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Tielson's

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i planted some rhizomes last year they are growning back, but the names of them are gone. I do not have anything written anywhere, so how do I know which hops are which?
 

cheezydemon

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Oh wow.

I put a diagram in my brewing journal in case of just such a thing!

Nothing to do , but dig them up and start over. Just send the rhizomes to me to dispose of.....

I guess just do a monster IIPA or 2 each harvest time! You may be able to buy a sample of each (you DO remember which varieties you have , right?) make a cup of hop tea (label the cups!) and play the matching game. Good Luck!
 

FlyingHorse

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Depending on the varieties, you might be able to compare pictures of cones and leaves with pics on the web (I tried this last year when the supplier sent me mislabelled rhizomes, with limited success.

Also, depending on the varieties, you might be able to tell by the smell/taste at harvest.
 

pjj2ba

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That's why I planted mine in alphabetical order. Maybe if people see any differences between the young shoots of different varieties they could post them to help out. Or if you could comment on any differences you can see in yours maybe someone can help. I gave Zoebisch a couple rhizomes I dug up. I had my niece helping and I labelled the rhizomes, but later, it was nagging me that I put the wrong name on one. Well, my shoots came up and Liberty has a fairly vibrant purple color on the stem, while the suspect Sterling did not. The rhizome I gave him has sprouted and the report is purple, so Liberty it is.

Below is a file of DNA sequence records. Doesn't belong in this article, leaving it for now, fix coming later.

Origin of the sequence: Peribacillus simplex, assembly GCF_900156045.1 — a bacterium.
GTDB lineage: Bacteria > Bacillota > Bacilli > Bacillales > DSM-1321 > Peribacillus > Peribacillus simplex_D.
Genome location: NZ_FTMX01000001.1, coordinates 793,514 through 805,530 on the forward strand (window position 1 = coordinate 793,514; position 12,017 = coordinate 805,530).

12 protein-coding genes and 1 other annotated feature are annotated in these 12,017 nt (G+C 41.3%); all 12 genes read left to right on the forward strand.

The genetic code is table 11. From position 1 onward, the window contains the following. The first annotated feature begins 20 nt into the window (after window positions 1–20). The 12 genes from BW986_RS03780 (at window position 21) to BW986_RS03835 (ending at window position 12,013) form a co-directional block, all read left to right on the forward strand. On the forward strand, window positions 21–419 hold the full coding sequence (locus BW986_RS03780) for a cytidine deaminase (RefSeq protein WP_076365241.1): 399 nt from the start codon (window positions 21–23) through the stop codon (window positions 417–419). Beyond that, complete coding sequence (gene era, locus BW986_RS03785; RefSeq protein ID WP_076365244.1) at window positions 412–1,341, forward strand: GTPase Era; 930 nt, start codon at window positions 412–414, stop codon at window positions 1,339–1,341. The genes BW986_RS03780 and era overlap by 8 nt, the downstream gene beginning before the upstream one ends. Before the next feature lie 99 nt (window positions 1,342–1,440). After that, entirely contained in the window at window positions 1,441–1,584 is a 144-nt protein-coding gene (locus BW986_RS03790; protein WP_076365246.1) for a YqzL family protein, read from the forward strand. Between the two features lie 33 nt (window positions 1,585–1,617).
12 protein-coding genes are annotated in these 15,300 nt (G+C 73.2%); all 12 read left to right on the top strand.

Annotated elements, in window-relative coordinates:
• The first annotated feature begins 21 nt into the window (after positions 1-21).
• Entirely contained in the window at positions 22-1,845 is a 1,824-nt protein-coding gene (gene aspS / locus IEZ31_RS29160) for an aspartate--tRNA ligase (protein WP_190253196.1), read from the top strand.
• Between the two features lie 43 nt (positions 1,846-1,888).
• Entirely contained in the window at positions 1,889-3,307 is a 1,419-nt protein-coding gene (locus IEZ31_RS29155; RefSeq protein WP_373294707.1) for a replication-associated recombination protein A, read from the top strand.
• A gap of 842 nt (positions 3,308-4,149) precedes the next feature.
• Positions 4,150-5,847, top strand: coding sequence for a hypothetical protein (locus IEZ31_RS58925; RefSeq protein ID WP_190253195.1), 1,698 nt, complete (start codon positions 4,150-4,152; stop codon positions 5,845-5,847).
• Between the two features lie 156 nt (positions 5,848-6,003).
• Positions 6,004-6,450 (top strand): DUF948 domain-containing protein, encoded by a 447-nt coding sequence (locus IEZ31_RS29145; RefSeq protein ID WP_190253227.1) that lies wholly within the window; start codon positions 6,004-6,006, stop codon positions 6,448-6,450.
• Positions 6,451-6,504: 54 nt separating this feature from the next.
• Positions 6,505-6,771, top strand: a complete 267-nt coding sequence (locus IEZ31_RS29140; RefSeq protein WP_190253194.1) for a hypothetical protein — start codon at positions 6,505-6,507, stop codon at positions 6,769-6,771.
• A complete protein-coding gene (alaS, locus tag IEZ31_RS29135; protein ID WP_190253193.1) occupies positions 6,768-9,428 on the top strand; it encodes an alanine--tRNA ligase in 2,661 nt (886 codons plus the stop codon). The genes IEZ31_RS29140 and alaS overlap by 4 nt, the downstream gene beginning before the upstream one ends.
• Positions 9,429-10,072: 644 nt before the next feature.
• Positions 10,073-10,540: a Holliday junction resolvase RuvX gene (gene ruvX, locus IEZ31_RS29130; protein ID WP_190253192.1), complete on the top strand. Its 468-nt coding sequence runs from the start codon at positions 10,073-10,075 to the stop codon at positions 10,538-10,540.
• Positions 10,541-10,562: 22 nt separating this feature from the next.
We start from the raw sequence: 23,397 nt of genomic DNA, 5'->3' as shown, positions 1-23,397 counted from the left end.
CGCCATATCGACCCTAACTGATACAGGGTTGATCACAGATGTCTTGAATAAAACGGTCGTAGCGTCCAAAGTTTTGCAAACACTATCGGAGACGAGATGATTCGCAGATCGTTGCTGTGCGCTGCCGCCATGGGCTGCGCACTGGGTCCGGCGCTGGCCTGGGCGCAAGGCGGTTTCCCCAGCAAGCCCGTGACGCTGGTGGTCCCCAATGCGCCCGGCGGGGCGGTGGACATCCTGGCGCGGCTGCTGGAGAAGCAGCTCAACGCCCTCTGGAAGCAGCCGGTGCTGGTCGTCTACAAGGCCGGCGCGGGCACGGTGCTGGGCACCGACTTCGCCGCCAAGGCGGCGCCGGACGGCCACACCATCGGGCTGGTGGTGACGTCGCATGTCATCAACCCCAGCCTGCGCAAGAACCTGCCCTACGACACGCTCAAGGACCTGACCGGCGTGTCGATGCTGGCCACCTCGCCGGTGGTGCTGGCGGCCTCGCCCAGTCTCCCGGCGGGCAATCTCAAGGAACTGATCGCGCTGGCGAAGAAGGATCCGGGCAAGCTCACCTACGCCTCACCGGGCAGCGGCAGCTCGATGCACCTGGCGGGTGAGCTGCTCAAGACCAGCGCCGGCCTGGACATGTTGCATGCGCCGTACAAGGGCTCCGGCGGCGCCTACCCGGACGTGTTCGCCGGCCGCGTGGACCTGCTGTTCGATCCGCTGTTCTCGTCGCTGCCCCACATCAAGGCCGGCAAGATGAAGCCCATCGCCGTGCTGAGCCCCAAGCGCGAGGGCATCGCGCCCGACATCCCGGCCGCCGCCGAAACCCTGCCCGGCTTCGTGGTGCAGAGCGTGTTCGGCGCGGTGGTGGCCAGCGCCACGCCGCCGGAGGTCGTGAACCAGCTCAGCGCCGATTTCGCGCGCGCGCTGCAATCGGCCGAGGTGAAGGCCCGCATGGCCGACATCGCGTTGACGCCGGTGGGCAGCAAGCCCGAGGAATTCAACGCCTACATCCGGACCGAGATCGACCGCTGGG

Got Trub?

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I had the same thing happen to me. Fortunately one was Cascade and the other Willamette so the size and shape of the cones was helpfull as was the smell when drying them.

GT
 

dibby33

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pjj2ba said:
That's why I planted mine in alphabetical order.
smart.

:off: : When I make teas / coffees for people I always order the cups in alphabetical order of their names! ...we used to take turns at my old work to make the tea - about 9 of us :off:
 

Jared311

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Do you have a couple of guesses as to what it could be?

If so pick up an ounce of each. Then just boil them in water to create a tea and see which one is the closest match to the one you have. As far as I know there isn't a simple method for determining the IBU. There is a little more detailed discussion about this in the most recent issue of Brew Your Own Magzine.
 
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